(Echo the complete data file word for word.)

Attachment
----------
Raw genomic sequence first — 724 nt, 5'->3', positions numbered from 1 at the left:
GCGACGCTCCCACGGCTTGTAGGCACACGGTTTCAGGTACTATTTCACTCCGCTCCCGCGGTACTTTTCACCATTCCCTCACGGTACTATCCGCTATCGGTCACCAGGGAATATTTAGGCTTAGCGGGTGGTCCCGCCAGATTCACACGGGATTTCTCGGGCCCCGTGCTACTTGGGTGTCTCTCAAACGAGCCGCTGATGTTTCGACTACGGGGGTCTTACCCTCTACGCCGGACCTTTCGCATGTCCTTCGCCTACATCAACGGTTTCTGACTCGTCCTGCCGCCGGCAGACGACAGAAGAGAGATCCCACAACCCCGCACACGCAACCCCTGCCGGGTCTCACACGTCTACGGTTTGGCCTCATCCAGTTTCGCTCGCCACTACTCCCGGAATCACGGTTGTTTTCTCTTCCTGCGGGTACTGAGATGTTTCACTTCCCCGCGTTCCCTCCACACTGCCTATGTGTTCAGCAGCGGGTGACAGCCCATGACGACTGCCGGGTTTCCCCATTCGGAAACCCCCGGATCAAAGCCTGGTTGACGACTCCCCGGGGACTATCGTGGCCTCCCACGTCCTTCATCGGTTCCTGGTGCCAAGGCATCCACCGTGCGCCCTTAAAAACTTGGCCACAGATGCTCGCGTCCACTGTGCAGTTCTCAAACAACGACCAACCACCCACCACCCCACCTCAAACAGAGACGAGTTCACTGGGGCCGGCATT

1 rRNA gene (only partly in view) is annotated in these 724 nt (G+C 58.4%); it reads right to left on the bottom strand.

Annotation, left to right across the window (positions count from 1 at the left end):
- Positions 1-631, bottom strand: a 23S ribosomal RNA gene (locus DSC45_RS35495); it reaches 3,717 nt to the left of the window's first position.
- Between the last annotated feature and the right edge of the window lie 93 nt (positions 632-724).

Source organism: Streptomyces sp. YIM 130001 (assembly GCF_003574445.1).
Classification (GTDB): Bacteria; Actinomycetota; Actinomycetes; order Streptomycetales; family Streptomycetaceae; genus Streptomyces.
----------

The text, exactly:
Raw genomic sequence first — 724 nt, 5'->3', positions numbered from 1 at the left:
GCGACGCTCCCACGGCTTGTAGGCACACGGTTTCAGGTACTATTTCACTCCGCTCCCGCGGTACTTTTCACCATTCCCTCACGGTACTATCCGCTATCGGTCACCAGGGAATATTTAGGCTTAGCGGGTGGTCCCGCCAGATTCACACGGGATTTCTCGGGCCCCGTGCTACTTGGGTGTCTCTCAAACGAGCCGCTGATGTTTCGACTACGGGGGTCTTACCCTCTACGCCGGACCTTTCGCATGTCCTTCGCCTACATCAACGGTTTCTGACTCGTCCTGCCGCCGGCAGACGACAGAAGAGAGATCCCACAACCCCGCACACGCAACCCCTGCCGGGTCTCACACGTCTACGGTTTGGCCTCATCCAGTTTCGCTCGCCACTACTCCCGGAATCACGGTTGTTTTCTCTTCCTGCGGGTACTGAGATGTTTCACTTCCCCGCGTTCCCTCCACACTGCCTATGTGTTCAGCAGCGGGTGACAGCCCATGACGACTGCCGGGTTTCCCCATTCGGAAACCCCCGGATCAAAGCCTGGTTGACGACTCCCCGGGGACTATCGTGGCCTCCCACGTCCTTCATCGGTTCCTGGTGCCAAGGCATCCACCGTGCGCCCTTAAAAACTTGGCCACAGATGCTCGCGTCCACTGTGCAGTTCTCAAACAACGACCAACCACCCACCACCCCACCTCAAACAGAGACGAGTTCACTGGGGCCGGCATT

1 rRNA gene (only partly in view) is annotated in these 724 nt (G+C 58.4%); it reads right to left on the bottom strand.

Annotation, left to right across the window (positions count from 1 at the left end):
- Positions 1-631, bottom strand: a 23S ribosomal RNA gene (locus DSC45_RS35495); it reaches 3,717 nt to the left of the window's first position.
- Between the last annotated feature and the right edge of the window lie 93 nt (positions 632-724).

Source organism: Streptomyces sp. YIM 130001 (assembly GCF_003574445.1).
Classification (GTDB): Bacteria; Actinomycetota; Actinomycetes; order Streptomycetales; family Streptomycetaceae; genus Streptomyces.